We as a family escaped the blight of un-touchability as my father’s profession had to allow him access to any home to treat patients. I used to accompany him whenever I could, riding in a horse-drawn carriage (‘tonga’). Annual visits to the village by Dewal Circus and Drama Groups from Mumbai were other major entertainments!

An event to determine my future career occurred. The wife of the man-Friday had been discharged from a psychiatric hospital (Thane) after some years and returned home. Her withdrawn and aloof nature sparked an interest in me about study of the mind and the meaning of life in general.
My interest in world news was limited to reading the series on the spectacular escape of Subhashchandra Bose and his subsequent travels, in the Marathi newspaper.
The most tragic event in this period was the capsizing of the ferry boat ‘Ramdas’ carrying over 800 passengers from Mumbai to Revas, 25 miles from Revdanda. Nearly 700 of them died and one of them was our history teacher.

1948-1953 – My father retired in 1948 and decided to continue in private practice (until 1961). My sisters and I then moved to Mumbai for further studies. We stayed with our aunt (mother’s youngest sister) and her family. They had one son a year older than myself. She was also a foster mother to 5 other cousins of college age whose mother had passed away when they were quite young.
This period was one of great excitement, with opportunities to explore all kinds of activities – books, sports, cultural events, museums, movies, zoo, etc.

I played cricket for the school and college (pre-medical) for 6 years and 1 year in medical school. My uncle was very fond of cricket also, and took us to all the cricket Test matches between India and visiting countries (England, West Indies, Australia). In medical school I had to switch to tennis due to time constraints. The school I attended was within a stone’s throw! The College was a 10-15min walk opposite the Chowpatty beach! We had a wonderful teaching staff who taught with enthusiasm for their subjects, especially English, Mathematics, History and Sanskrit.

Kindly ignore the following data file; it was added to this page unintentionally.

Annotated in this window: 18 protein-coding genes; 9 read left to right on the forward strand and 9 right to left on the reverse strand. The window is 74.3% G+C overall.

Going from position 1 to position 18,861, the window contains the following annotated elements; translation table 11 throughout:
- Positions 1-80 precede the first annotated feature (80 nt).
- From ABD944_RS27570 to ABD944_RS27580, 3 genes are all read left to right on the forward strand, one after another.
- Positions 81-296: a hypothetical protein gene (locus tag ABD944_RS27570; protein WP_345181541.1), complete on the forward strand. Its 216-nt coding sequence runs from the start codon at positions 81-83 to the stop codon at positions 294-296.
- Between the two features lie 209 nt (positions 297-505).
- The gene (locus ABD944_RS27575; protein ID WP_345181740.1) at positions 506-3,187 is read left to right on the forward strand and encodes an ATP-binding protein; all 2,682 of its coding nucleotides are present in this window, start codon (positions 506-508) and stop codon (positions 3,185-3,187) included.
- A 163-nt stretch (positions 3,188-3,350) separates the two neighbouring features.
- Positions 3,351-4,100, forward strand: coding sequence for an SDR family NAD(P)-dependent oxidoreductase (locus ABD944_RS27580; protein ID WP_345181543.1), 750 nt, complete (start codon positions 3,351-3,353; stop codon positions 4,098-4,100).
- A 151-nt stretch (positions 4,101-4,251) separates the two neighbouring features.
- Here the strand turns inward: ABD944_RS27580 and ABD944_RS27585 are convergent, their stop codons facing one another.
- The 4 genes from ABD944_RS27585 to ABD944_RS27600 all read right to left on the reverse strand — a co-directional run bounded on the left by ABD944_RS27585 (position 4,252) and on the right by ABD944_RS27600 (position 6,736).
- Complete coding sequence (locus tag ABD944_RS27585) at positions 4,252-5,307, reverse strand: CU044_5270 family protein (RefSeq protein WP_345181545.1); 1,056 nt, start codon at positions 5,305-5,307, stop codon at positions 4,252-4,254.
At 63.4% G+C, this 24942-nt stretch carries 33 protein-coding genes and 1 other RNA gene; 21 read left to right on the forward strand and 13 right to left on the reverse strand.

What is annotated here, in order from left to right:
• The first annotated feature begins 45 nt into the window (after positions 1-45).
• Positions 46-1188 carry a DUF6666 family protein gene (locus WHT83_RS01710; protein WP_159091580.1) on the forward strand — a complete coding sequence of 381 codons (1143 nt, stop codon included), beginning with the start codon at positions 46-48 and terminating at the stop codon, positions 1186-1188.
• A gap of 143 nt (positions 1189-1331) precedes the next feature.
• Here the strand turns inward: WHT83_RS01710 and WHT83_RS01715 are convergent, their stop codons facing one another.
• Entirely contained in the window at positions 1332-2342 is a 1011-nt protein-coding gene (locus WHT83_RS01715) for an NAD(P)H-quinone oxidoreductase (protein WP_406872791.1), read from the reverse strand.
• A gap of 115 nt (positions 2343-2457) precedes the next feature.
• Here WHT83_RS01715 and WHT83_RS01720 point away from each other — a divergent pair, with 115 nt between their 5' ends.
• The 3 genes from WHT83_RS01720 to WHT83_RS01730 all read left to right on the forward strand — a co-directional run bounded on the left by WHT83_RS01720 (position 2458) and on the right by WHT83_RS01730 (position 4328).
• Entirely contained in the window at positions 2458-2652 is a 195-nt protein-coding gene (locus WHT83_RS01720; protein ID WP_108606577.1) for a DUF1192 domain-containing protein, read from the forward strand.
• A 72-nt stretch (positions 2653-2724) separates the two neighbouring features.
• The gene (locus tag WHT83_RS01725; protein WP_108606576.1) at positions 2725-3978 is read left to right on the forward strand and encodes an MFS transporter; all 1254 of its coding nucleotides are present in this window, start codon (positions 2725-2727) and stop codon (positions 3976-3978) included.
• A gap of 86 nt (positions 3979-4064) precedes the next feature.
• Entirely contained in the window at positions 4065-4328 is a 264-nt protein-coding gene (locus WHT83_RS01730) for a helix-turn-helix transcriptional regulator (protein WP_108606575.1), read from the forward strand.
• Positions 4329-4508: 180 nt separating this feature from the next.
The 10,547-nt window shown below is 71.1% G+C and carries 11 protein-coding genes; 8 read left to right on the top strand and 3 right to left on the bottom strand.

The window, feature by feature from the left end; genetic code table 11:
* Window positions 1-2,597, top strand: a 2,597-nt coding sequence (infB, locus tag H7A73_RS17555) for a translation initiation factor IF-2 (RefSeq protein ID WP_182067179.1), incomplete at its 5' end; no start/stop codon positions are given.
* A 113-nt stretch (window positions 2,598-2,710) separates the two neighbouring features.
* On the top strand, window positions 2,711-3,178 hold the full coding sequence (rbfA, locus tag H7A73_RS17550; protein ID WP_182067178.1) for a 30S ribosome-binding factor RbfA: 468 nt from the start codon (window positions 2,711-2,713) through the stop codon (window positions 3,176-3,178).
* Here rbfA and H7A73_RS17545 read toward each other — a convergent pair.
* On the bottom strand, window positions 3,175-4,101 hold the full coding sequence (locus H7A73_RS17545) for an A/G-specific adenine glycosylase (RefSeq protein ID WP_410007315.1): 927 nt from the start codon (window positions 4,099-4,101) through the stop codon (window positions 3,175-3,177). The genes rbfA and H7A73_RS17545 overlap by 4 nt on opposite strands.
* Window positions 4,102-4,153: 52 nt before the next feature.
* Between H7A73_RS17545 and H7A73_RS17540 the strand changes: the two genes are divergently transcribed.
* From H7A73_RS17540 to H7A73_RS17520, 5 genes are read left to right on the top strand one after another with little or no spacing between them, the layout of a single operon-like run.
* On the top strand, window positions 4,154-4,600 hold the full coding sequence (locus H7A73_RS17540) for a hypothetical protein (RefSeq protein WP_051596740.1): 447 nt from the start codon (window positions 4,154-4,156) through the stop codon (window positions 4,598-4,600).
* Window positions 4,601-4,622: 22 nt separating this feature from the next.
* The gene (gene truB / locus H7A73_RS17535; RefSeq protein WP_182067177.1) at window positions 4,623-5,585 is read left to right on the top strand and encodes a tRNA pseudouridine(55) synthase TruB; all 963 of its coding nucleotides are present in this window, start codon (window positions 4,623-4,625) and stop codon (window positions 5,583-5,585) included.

Two books that thrilled me were Sw. Vivekanda’s lectures ‘From Colombo to Almora’ and Will Durant’s Story of Philosophy. The exposure to physics/chemistry, biology, and botany/zoology thrilled me. However, I began to feel a lack of humanities in the curriculum, and I began to explore more literary works but this was limited to English only.

A major event in 1949 was the conversion of the school to a Technical High School. I was in the last batch of the regular curriculum. The inauguration was at the hands of Lord Mountbatten, 1st Governor-General of India!

I was also able to attend many musical concerts, hearing live the leading artistes whose albums I had relished earlier.
My high school final examination was an unusual event – I broke into high fever and pox eruption over my body. The doctors could not definitely say if it was chicken-pox or small-pox! So I was quarantined in the Infectious Diseases Hospital (on Arthur Road), and almost lost a year. Another aunt of mine happened to know one of the top officials in the Education Dept., and persuaded him to have me write the papers in the hospital!! Somehow I managed it and passed the examination. I was discharged a week later. The urge to find a unifying thread in the physical, biological and psychological fields began to intensify.